Dick’s Picks: The Firesign Theatre Surreal US Vinyl LP…….


Dick’s Picks: This week’s choice from our man Dick is this seldom seen slice of late ’60s surrealistic US comedy vinyl from the Firesign Theatre, to skip straight to the website info click here, or else read on…


The Firesign Theatre – Who?

The Firesign Theatre were/are an American comedy outfit comprising of Phil Austin, Peter Bergman, David Ossman and Philip Proctor. After paying their dues as live radio performers in the early ‘60s they soon began performing live together and found their particular brand of wacky, goof-ball surrealistic humour was in tune with the late ’60s West Coast hippie vibe. By 1968 word had spread, after inking a deal with Columbia Records they began releasing a series of  comedy albums, needless to say with titles like ‘Waiting For The Electrician Or Someone Like Him’ or ‘Temporarily Humboldt County’ (a prime spot for growing marijuana in the US) they quickly gained a cult following.

The album sleeve, for full info click here

How Can You Be In Two Places At Once When You’re Not Anywhere At All

Released in 1968 the comedy troupes second long player benefits from much better production values than their first album. Side one of the LP is a series of sketches which all feature a heavy dose of social commentary deftly interwoven with parodies of American TV and Radio, they were all keen fans of the Goons and you can definitely hear their influence in the range of voices/sounds used, check this excerpt which pokes fun at the attitudes of American citizens to returning US service men…..

However, it’s the side-long “Further Adventures of Nick Danger” on side two where the action really is. Functioning as a a near perfect parody of a detective radio play, the actors background in radio really shines through as the quick-fire sharp wordplay adds real depth to the characters.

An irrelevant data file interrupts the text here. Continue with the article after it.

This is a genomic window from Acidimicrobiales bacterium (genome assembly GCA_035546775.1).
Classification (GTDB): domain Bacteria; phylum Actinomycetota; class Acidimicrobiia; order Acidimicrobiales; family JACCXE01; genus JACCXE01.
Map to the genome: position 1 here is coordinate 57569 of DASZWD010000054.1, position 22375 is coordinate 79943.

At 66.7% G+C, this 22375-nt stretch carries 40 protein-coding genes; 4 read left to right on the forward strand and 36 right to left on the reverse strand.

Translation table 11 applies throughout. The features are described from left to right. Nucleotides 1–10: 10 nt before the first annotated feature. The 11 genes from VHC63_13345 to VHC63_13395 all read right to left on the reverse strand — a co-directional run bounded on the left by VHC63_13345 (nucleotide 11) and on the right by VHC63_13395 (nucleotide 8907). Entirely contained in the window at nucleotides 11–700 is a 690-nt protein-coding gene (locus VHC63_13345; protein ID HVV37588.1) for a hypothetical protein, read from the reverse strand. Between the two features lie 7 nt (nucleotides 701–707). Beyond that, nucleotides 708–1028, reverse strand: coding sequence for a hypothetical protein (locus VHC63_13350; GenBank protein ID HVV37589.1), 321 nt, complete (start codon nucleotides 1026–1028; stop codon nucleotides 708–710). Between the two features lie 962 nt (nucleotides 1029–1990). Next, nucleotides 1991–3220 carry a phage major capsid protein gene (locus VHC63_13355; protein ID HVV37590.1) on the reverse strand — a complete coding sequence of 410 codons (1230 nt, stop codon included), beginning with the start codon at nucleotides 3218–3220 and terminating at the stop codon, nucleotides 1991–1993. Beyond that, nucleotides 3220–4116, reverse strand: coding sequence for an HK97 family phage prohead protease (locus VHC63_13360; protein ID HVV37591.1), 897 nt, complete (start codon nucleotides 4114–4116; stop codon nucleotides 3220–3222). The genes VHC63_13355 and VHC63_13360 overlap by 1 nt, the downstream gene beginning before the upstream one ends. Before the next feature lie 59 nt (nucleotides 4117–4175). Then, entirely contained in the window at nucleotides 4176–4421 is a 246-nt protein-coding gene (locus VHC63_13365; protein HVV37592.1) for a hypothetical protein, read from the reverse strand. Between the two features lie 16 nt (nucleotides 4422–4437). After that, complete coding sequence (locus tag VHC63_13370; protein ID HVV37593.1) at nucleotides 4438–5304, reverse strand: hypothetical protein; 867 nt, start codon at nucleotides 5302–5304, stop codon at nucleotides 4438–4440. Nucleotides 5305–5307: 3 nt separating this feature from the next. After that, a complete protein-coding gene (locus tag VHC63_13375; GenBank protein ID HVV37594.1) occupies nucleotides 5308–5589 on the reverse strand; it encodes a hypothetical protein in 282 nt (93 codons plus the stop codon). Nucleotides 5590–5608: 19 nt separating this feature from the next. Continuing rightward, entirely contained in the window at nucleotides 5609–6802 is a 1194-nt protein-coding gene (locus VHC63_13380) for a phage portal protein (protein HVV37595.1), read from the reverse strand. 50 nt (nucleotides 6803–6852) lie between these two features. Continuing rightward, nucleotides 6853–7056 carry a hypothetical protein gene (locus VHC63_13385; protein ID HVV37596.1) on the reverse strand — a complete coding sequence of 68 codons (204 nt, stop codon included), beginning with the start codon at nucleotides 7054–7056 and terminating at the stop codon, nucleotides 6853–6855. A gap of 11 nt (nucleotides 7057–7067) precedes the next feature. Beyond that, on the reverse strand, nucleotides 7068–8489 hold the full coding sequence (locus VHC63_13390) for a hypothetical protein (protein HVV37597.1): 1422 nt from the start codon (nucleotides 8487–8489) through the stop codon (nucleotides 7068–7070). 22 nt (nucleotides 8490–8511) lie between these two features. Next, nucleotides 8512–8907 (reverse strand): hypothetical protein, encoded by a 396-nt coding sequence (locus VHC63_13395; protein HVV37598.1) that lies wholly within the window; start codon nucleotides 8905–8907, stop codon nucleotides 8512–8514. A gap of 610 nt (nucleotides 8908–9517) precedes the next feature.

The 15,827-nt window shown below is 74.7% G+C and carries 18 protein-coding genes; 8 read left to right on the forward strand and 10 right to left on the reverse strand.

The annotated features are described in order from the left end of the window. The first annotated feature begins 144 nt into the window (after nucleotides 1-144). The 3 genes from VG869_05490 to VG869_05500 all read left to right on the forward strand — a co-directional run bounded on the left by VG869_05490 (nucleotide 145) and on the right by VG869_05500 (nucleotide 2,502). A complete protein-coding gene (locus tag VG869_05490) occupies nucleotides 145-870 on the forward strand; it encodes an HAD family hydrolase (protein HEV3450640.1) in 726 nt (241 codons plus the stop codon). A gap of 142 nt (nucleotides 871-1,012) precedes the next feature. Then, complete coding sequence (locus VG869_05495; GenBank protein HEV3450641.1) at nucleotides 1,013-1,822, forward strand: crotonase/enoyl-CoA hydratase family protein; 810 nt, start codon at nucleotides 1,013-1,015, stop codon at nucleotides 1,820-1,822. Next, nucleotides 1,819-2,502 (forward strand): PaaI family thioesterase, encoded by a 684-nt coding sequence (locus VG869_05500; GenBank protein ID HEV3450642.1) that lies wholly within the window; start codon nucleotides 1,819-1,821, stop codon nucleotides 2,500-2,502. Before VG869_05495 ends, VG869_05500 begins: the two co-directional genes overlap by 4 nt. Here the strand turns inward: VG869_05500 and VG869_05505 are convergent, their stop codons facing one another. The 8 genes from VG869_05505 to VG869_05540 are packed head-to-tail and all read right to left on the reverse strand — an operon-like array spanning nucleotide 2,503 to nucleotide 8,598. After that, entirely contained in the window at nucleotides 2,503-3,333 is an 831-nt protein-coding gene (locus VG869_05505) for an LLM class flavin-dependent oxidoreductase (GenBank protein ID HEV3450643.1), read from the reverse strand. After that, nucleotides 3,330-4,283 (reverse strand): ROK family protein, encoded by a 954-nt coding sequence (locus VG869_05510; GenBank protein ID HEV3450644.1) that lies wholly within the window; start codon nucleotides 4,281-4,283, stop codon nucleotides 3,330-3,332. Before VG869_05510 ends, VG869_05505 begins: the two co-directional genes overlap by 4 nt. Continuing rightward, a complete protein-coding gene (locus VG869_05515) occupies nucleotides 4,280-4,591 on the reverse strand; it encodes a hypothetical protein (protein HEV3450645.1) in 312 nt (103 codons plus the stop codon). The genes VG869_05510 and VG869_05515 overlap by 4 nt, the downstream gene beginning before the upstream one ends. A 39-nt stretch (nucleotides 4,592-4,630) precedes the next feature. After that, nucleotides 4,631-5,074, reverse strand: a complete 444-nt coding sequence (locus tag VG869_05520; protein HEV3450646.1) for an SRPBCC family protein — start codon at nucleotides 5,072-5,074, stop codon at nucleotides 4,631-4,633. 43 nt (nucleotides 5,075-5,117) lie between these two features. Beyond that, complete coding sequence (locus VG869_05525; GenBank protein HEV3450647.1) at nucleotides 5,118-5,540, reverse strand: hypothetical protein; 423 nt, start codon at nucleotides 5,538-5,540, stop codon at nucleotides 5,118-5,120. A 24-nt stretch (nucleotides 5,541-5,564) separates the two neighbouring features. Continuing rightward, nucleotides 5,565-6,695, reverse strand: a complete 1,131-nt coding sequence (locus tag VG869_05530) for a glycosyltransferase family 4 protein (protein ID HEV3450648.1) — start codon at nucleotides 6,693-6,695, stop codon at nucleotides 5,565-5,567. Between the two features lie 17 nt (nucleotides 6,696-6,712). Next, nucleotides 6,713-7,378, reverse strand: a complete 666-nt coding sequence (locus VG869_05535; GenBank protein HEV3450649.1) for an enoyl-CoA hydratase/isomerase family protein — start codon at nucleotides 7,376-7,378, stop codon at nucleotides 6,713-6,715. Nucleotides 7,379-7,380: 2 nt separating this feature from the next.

Played by Phil Austin ‘Nick Danger’ is a film noir-ish/Raymond Chandler-esque ‘40s style detective decked out in the obligatory fedora and trench coat. Endlessly pursued by Poilceman (and nemesis) Lieutenant Bradshaw (Bergman), Firesign Theatre leave no cliché unturned and the piece is littlered with other tropes of the genre; the suspicious butler, a succession of femme fatales etc.

The almost thirty minute piece offers is packed with references to the Beatles, the character Susan Underhill is described as “everyone knew her as Nancy” (from Rocky Racoon), throw into the mix jokes about the I-Ching and a hefty dose of post-modernism and you’ve got a counter-cultural, late ‘60s long player that’s sadly all but forgotten in the UK. In the US they lived on, performing sporadically and releasing new material right up until the ‘80s, the character Nick Danger was revisited many times by the group and he also inspired a clothing line ‘Nick Danger’, a garage band and a porn star!





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  1. Thanks for highlighting this wonderful piece of psychedelic comedy, which remains eternally fresh!

    You can make a pretty good drinking game out of counting the number of White Album references in “Nick Danger.”

    Actually, the Firesigns continued to work into the new millennium, releasing three new albums on Rhino Records (Give Me Immortality Or Give Me Death, Boom.bust, and a final Nick Danger bit called Bride Of Firesign) and doing a lot of satellite radio. Their last release was a Nick Danger 4CD box set that is well worth having, full of rarities.

    Two of the troupe are no longer with us, I’m sad to note. Peter Bergman died in 2012 and Phil Austin in 2015.

    I’m proud to say they were my friends and mentors in the realm of surreal, mind-stretching humor. Austin even contributed to my literary humor site The Big Jewel.

    • Hi Kurt,

      Glad you liked it – I wasn’t aware of the record before putting the piece together, really great curio from the ’60s. You have a personal connection to them as well, superb.



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